This Court in Long, noting the more severe punishment available for vehicular homicide than for criminally negligent homicide, rated vehicular homicide as more culpable than criminally negligent homicide and concluded:
"Because vehicular homicide is the next lesser included offense under manslaughter, at least under the circumstances presented here, the failure to instruct on vehicular homicide cannot be harmless error, as it was in Jordan. Nothing in the jury's verdict supports the contention that it could not have returned a verdict on that offense instead of manslaughter if it had been given the opportunity, or that any finding implicit in the jury's verdict necessarily precludes a verdict on homicide by vehicle. By returning a verdict on manslaughter, the jury has found that Long acted recklessly, but that finding could also support a verdict of vehicular homicide. Therefore, the affirmance by the Court of Criminal Appeals is inconsistent with Jordan, at least as we reinterpret the relative degrees of culpability of vehicular homicide and criminally negligent homicide, and that court's judgment is due to be reversed."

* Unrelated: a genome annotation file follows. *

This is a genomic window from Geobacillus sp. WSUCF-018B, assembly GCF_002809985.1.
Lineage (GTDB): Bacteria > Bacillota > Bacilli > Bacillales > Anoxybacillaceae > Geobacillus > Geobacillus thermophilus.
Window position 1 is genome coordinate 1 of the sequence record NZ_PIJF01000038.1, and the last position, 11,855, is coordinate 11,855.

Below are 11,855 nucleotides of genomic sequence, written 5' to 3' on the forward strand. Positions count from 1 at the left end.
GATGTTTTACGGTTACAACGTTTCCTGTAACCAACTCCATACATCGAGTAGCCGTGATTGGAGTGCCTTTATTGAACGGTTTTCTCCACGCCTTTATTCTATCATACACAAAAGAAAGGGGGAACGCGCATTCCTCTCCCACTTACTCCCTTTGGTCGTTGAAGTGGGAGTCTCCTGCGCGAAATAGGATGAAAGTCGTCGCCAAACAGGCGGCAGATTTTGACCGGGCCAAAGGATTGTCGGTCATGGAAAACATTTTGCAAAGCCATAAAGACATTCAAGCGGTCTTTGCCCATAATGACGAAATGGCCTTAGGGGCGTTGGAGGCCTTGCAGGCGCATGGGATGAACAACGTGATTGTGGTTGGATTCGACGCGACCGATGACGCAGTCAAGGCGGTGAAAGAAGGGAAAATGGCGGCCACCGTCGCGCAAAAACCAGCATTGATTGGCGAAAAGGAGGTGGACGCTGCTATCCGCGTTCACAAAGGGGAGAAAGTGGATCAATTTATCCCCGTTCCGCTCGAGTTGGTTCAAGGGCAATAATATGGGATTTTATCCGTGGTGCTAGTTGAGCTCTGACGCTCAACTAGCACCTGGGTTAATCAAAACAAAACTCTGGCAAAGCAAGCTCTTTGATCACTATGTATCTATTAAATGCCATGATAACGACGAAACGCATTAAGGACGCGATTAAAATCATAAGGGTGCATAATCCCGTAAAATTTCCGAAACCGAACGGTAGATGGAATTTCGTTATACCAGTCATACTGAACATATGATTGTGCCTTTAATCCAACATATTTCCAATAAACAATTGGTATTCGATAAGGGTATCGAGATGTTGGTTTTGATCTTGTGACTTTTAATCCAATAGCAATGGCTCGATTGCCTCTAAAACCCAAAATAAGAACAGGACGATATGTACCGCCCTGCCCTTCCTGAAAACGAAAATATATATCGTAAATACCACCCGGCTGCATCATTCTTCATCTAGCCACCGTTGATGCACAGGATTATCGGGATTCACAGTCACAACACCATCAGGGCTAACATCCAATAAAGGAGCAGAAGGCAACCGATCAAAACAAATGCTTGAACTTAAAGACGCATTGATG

In order to apply a level of intent commensurate with the maximum punishment of five years on a conviction of vehicular homicide, Long holds that there must be some culpability above criminal negligence. Id. Criminal negligence is conduct that causes one not to perceive a risk that is of such a degree that the failure to perceive it constitutes a gross deviation from the standard of care that would be experienced by a reasonable person in the same situation. § 13A-2-2(4), Ala. Code 1975. Criminally negligent homicide is a Class A misdemeanor punishable by imprisonment for not more than one year, § 13A-5-7(a)(1), Ala. Code 1975, and by a fine not more than $2,000, § 32-5-12(a)(1), Ala. Code 1975. One tier above the culpability of criminally negligent conduct is the culpability involved in reckless conduct, defined as conduct undertaken or committed with an awareness of, and a conscious disregard for, a substantial and unjustifiable risk of such a degree that to disregard it constitutes a gross deviation from the standard of care that would be exercised by a reasonable person in the same situation. § 13A-2-2(3), Ala. Code 1975. Manslaughter grounded upon a defendant's recklessly causing death is a Class B felony, punishable by a term of up to 20 years and a fine not to exceed $10,000. § 13A-5-6, Ala. Code 1975; § 13A-5-11. In Long, we stated in dictum that conduct in violation of the Rules of the Road, ranging from reckless driving to failure to exercise care and driving upon the sidewalk, could support a conviction of vehicular homicide, with punishment by imprisonment for not less than one year nor more than five years. § 32-5A-192(b), Ala. Code 1975. That would permit conduct associated with a misdemeanor or a traffic violation to be punished as a felony when it causes death.